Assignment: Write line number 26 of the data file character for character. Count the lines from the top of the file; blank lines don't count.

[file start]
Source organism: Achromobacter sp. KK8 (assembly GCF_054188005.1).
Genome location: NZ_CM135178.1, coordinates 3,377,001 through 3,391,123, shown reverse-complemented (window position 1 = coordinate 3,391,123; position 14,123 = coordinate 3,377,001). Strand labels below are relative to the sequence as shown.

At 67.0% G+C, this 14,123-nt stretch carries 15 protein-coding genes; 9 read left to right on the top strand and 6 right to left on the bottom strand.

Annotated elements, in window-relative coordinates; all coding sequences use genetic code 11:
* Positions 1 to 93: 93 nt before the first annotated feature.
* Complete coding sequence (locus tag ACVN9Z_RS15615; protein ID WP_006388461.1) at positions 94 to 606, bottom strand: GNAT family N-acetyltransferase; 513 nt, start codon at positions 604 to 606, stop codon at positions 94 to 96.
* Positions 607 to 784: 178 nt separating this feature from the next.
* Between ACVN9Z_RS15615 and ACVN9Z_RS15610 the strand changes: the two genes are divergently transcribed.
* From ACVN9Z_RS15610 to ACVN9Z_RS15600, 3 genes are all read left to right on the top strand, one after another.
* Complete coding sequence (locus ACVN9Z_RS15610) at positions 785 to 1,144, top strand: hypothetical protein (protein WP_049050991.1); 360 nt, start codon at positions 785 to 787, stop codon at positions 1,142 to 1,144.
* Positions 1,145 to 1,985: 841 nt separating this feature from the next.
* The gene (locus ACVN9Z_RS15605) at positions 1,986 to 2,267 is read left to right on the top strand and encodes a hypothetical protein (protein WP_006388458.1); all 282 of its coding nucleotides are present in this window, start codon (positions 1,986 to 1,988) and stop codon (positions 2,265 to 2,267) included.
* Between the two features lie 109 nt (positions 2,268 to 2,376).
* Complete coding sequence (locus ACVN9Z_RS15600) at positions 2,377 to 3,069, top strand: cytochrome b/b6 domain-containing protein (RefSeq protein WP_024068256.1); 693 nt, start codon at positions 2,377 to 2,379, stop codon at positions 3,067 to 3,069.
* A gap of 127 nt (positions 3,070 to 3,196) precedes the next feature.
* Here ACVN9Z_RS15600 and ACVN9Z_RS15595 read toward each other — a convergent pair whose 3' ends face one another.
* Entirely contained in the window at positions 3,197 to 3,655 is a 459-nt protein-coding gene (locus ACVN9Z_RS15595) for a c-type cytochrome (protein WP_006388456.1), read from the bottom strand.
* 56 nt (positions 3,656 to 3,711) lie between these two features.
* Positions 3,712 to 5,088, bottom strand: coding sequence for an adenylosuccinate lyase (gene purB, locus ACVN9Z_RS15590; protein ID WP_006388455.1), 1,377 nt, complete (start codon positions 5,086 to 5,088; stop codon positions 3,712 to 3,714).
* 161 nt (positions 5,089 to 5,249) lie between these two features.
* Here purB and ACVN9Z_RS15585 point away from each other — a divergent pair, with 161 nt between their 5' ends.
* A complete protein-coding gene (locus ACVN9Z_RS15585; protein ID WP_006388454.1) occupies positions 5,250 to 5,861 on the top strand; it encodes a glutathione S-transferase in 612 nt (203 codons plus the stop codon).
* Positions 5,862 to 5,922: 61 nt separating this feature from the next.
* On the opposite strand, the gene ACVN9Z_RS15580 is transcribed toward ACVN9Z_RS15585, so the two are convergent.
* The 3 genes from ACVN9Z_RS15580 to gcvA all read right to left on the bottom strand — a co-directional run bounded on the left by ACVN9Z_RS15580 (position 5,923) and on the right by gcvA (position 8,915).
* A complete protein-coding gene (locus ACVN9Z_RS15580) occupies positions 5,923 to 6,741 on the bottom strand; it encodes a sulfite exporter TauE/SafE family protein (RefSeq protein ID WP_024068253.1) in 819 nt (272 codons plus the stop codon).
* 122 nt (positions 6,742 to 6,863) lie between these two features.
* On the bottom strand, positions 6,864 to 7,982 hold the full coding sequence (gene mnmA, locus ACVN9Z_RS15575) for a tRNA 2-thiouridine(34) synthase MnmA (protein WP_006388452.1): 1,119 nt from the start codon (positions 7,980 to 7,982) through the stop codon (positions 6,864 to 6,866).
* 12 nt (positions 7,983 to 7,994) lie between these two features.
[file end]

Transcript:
* A complete protein-coding gene (locus ACVN9Z_RS15580) occupies positions 5,923 to 6,741 on the bottom strand; it encodes a sulfite exporter TauE/SafE family protein (RefSeq protein ID WP_024068253.1) in 819 nt (272 codons plus the stop codon).